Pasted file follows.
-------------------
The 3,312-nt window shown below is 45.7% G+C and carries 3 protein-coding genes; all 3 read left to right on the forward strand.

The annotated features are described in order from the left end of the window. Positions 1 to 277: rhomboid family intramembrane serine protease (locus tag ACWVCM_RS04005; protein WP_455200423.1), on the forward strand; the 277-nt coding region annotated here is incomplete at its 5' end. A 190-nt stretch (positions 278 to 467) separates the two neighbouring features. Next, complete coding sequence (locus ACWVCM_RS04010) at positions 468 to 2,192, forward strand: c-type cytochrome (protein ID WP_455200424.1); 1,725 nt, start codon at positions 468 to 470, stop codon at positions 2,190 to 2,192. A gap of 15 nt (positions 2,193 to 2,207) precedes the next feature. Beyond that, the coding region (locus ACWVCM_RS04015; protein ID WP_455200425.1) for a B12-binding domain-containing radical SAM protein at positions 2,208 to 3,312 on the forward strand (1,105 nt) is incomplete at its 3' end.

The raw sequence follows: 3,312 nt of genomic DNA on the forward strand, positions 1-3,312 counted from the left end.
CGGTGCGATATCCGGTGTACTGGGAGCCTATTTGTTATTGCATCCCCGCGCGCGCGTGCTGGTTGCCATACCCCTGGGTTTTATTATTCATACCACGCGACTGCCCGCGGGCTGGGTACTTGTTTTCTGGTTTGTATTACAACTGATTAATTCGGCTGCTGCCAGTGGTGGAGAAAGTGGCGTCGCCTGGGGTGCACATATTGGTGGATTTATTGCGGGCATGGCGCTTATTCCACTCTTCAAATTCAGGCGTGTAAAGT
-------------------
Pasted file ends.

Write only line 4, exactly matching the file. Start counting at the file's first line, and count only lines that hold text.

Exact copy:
CGGTGCGATATCCGGTGTACTGGGAGCCTATTTGTTATTGCATCCCCGCGCGCGCGTGCTGGTTGCCATACCCCTGGGTTTTATTATTCATACCACGCGACTGCCCGCGGGCTGGGTACTTGTTTTCTGGTTTGTATTACAACTGATTAATTCGGCTGCTGCCAGTGGTGGAGAAAGTGGCGTCGCCTGGGGTGCACATATTGGTGGATTTATTGCGGGCATGGCGCTTATTCCACTCTTCAAATTCAGGCGTGTAAAGT